The list could go on and on. We’ve met so many great people through organics, and we are truly enriched by all those who have touched our lives even briefly. For the most part, these folks are not the ‘names’ of the organic community -- they are simply good organic farmers, researchers, educators, inspectors and processors who are trying their best to do a good job and help others. These are not folks for whom “everything has always gone right.” They have had their share of disappointments and challenges, but they are optimistic, they are happy, and they share their success with others. These are people who, for the most part, do not measure their success in money alone, and we are incredibly wealthy ourselves by knowing them.

"Sometimes I look around at the group of us and realize how blessed we are to be here, now, as organics grows, as our opportunities increase. How fortunate we are to be in the center of the exciting geometric growth of this new industry."

We are especially privileged to be part of the truly remarkable and egalitarian team at our feed mill and on our farm -- Daniel, Norm, Chuck, Robert, Lester, Shawn, Todd, Greg, Clark, Kevin. We range in age from 18 to 70+, our education level ranges from 8th grade in a one-room Mennonite schoolhouse to Cornell graduate school – and everything in between.

None of these differences matter much as we enjoy each other as people and friends, equally contributing our different experiences and skills, and working together toward a common and worthwhile mission. Sometimes I look around at the group of us and realize how blessed we are to be here, now, as organics grows, as our opportunities increase. How fortunate we are to be in the center of the exciting geometric growth of this new industry, with such neat people sharing the experience.

There are many doors into the organic community. Some folks come in through their alternative lifestyle. Some come desperately seeking ways to save their farms. Some are merely attracted by high organic soybean and dairy prices.

This is a community that is growing and changing. Increasingly, the new organic farmers are conventional farmers seeking more profitable approaches, but we have also been truly impressed by the number of young people we met this winter at organic conferences who are not from farm backgrounds. Let’s hope that as we get to know each other and learn from each other, we will realize that our similarities are far greater than our differences.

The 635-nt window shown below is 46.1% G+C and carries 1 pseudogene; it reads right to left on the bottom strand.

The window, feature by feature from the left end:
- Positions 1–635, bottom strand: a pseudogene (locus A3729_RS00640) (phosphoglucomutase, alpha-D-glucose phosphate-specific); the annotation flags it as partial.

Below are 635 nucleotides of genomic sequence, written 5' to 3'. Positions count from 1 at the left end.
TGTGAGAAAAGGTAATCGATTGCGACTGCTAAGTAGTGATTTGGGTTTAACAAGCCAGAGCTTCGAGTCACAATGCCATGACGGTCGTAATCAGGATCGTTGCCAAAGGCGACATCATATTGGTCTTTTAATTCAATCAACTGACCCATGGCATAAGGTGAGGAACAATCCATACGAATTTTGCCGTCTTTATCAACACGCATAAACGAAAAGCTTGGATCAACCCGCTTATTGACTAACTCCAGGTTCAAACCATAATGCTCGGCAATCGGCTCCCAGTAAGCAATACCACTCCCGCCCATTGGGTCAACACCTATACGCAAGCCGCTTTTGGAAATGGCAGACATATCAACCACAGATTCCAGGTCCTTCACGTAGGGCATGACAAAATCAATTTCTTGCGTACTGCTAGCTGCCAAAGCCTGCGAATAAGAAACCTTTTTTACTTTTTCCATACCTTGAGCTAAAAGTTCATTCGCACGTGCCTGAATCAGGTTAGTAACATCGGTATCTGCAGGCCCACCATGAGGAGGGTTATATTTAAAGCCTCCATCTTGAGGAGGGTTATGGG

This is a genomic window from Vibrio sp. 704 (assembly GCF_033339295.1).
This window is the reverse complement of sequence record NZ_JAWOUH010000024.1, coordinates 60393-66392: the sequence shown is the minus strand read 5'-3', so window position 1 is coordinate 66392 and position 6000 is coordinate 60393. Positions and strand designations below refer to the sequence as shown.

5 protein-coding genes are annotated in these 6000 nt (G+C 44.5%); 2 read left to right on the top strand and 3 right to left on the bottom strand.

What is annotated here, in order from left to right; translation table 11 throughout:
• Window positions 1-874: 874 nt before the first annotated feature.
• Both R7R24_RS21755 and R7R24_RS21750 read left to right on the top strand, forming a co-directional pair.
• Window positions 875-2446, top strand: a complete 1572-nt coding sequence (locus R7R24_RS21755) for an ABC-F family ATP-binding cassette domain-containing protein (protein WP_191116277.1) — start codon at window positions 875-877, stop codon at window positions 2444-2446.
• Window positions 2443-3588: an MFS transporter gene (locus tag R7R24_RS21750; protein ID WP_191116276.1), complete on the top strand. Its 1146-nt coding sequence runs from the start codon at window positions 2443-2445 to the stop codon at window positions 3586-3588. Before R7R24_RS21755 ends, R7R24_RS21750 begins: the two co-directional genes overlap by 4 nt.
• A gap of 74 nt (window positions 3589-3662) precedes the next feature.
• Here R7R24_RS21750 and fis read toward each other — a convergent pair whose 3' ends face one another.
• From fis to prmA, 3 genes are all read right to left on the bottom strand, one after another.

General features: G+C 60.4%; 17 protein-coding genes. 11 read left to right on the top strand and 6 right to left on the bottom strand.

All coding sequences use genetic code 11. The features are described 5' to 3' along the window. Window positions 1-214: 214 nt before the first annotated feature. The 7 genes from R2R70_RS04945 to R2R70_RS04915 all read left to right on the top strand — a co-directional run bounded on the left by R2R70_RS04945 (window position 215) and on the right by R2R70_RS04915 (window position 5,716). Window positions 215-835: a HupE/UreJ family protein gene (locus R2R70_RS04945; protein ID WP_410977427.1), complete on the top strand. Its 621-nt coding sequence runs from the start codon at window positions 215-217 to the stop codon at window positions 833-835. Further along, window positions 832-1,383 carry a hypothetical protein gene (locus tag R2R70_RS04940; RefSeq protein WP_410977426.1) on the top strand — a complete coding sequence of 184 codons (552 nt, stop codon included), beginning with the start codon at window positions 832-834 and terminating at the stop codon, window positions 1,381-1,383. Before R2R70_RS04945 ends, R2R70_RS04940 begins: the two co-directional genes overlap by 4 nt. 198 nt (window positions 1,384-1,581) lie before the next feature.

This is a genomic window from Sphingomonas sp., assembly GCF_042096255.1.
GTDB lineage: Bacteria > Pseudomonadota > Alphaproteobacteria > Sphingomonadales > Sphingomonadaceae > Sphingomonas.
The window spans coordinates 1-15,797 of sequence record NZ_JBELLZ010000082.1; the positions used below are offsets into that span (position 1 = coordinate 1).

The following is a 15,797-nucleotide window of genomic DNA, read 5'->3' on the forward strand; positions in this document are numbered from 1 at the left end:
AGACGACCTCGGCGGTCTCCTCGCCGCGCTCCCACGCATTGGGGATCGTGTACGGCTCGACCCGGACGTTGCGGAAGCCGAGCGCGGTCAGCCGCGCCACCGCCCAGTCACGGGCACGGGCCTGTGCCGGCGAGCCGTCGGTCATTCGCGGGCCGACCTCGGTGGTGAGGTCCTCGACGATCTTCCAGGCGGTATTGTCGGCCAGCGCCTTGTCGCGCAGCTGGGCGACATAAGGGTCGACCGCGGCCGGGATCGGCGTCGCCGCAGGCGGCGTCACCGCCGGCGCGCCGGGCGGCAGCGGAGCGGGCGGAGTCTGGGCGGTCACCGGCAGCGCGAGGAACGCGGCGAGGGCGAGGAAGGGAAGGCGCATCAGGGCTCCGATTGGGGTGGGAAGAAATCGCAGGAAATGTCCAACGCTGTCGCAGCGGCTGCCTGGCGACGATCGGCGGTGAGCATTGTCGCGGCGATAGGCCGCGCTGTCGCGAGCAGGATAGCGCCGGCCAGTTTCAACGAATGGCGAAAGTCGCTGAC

The calendar says that it is now spring, though as we write this column, it is the first week in April and we are encased in an ice storm, the trees are glistening, cracking and breaking under the weight of the ice, the fields are sodden, and no field work has started in New York. We have had only a few days of that wondrous early Spring warmth, that feeling of an ‘incredible lightness of being’ when the air is soft and gentle, coats are shucked, the earth is spongy and richly fragrant, the apple tree buds swell, and at night, the tree frogs make a deafening roar down by the pond. Impatiently we wait for the weather to break, for we know all too well how much work needs to be done.

The days of Spring will come, though. They always do, and we are ready. The seed sits in the barn. the equipment that Robert and Klaas have been working on all winter is ready to go. When those days come, the fieldwork will take precedence over everything else, and our days will run very long. Farmers everywhere will leave their community with other people and will sit alone on their tractors, deep in that silent, intense communion with the soil, the air, the seeds, and the sun. The soft whoosh of the grain drill, the muted jangling of the corn planter, the smell of freshly turned warm earth behind the plow, the warm sun on our backs. It is the primal Spring urge that defines a real farmer, that irresistible urge to merge ones’ very soul with the soil and start the process all over again.

Those days will come, very soon, and we will be ready.